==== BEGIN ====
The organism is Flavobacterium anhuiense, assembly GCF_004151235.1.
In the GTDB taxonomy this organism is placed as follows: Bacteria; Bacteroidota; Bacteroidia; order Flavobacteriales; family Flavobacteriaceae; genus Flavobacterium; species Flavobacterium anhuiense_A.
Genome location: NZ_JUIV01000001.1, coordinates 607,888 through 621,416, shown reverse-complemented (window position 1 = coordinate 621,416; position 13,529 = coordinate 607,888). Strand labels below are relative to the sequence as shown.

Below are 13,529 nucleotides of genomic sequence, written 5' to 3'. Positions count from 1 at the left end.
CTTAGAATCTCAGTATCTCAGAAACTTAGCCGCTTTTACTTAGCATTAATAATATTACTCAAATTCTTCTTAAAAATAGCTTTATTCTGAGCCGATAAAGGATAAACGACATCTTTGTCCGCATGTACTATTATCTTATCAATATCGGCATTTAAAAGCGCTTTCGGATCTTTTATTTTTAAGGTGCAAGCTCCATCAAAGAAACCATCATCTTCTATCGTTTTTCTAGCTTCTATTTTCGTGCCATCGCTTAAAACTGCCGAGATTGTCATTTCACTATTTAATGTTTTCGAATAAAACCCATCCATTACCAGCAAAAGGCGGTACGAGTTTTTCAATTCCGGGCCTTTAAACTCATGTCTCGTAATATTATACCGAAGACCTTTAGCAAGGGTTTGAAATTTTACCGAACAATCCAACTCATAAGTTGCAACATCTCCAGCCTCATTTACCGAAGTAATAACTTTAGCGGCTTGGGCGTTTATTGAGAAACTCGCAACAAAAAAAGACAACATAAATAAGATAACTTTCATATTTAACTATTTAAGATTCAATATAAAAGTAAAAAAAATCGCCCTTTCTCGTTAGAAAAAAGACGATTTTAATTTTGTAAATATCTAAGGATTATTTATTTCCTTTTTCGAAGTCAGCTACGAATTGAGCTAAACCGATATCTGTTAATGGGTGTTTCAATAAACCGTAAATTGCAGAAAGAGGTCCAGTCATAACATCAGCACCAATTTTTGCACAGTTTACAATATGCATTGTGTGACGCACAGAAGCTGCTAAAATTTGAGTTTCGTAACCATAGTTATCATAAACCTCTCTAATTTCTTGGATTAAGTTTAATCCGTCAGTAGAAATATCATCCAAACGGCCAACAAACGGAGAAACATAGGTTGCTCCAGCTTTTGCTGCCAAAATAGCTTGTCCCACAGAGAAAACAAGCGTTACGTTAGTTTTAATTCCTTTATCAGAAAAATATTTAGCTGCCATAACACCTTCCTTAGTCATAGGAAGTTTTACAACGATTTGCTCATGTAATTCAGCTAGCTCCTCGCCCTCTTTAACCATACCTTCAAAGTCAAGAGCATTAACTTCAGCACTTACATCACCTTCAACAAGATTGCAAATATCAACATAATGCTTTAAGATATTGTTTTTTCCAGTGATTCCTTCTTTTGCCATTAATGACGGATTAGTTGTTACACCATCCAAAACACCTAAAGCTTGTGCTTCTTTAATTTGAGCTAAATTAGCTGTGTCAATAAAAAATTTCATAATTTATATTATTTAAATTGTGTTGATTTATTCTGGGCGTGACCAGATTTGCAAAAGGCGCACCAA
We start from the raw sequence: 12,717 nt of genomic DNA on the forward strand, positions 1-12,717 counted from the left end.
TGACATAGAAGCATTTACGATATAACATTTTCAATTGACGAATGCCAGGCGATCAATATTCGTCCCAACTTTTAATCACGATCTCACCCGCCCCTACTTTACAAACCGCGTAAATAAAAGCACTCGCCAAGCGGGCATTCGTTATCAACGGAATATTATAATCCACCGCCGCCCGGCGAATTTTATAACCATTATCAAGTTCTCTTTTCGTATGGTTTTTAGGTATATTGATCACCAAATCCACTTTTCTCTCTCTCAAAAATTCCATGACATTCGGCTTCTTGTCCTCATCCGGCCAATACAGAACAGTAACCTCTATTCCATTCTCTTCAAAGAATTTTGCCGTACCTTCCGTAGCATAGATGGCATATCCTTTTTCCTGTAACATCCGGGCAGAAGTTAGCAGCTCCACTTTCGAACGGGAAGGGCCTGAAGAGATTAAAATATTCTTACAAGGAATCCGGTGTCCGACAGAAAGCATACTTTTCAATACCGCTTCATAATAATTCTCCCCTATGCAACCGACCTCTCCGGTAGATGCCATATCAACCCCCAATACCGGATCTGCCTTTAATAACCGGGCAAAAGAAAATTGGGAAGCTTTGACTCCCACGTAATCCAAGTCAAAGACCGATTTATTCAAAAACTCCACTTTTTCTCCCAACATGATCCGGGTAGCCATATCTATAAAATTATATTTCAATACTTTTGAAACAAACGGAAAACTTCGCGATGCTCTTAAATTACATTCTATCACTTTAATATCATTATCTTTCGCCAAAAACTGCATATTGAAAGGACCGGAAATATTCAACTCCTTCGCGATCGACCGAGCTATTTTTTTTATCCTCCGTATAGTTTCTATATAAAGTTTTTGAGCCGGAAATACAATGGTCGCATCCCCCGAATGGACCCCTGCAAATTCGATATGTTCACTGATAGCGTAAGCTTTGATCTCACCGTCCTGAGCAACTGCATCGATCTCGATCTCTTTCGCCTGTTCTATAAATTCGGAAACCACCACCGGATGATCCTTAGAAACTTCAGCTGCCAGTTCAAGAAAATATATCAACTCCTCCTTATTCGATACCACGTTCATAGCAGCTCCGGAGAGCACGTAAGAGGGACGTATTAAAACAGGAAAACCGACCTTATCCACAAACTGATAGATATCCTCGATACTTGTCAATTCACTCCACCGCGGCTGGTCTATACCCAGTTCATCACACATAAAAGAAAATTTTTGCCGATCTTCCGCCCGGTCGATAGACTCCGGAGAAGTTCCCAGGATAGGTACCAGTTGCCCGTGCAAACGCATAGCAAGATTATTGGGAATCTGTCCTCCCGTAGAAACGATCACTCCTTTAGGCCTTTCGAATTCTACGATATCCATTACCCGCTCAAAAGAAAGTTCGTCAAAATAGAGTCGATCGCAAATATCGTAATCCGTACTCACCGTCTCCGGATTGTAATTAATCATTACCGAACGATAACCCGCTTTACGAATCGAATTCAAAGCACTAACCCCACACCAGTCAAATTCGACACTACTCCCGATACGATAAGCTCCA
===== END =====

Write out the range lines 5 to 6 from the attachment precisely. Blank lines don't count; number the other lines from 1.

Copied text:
CTTAGAATCTCAGTATCTCAGAAACTTAGCCGCTTTTACTTAGCATTAATAATATTACTCAAATTCTTCTTAAAAATAGCTTTATTCTGAGCCGATAAAGGATAAACGACATCTTTGTCCGCATGTACTATTATCTTATCAATATCGGCATTTAAAAGCGCTTTCGGATCTTTTATTTTTAAGGTGCAAGCTCCATCAAAGAAACCATCATCTTCTATCGTTTTTCTAGCTTCTATTTTCGTGCCATCGCTTAAAACTGCCGAGATTGTCATTTCACTATTTAATGTTTTCGAATAAAACCCATCCATTACCAGCAAAAGGCGGTACGAGTTTTTCAATTCCGGGCCTTTAAACTCATGTCTCGTAATATTATACCGAAGACCTTTAGCAAGGGTTTGAAATTTTACCGAACAATCCAACTCATAAGTTGCAACATCTCCAGCCTCATTTACCGAAGTAATAACTTTAGCGGCTTGGGCGTTTATTGAGAAACTCGCAACAAAAAAAGACAACATAAATAAGATAACTTTCATATTTAACTATTTAAGATTCAATATAAAAGTAAAAAAAATCGCCCTTTCTCGTTAGAAAAAAGACGATTTTAATTTTGTAAATATCTAAGGATTATTTATTTCCTTTTTCGAAGTCAGCTACGAATTGAGCTAAACCGATATCTGTTAATGGGTGTTTCAATAAACCGTAAATTGCAGAAAGAGGTCCAGTCATAACATCAGCACCAATTTTTGCACAGTTTACAATATGCATTGTGTGACGCACAGAAGCTGCTAAAATTTGAGTTTCGTAACCATAGTTATCATAAACCTCTCTAATTTCTTGGATTAAGTTTAATCCGTCAGTAGAAATATCATCCAAACGGCCAACAAACGGAGAAACATAGGTTGCTCCAGCTTTTGCTGCCAAAATAGCTTGTCCCACAGAGAAAACAAGCGTTACGTTAGTTTTAATTCCTTTATCAGAAAAATATTTAGCTGCCATAACACCTTCCTTAGTCATAGGAAGTTTTACAACGATTTGCTCATGTAATTCAGCTAGCTCCTCGCCCTCTTTAACCATACCTTCAAAGTCAAGAGCATTAACTTCAGCACTTACATCACCTTCAACAAGATTGCAAATATCAACATAATGCTTTAAGATATTGTTTTTTCCAGTGATTCCTTCTTTTGCCATTAATGACGGATTAGTTGTTACACCATCCAAAACACCTAAAGCTTGTGCTTCTTTAATTTGAGCTAAATTAGCTGTGTCAATAAAAAATTTCATAATTTATATTATTTAAATTGTGTTGATTTATTCTGGGCGTGACCAGATTTGCAAAAGGCGCACCAA
We start from the raw sequence: 12,717 nt of genomic DNA on the forward strand, positions 1-12,717 counted from the left end.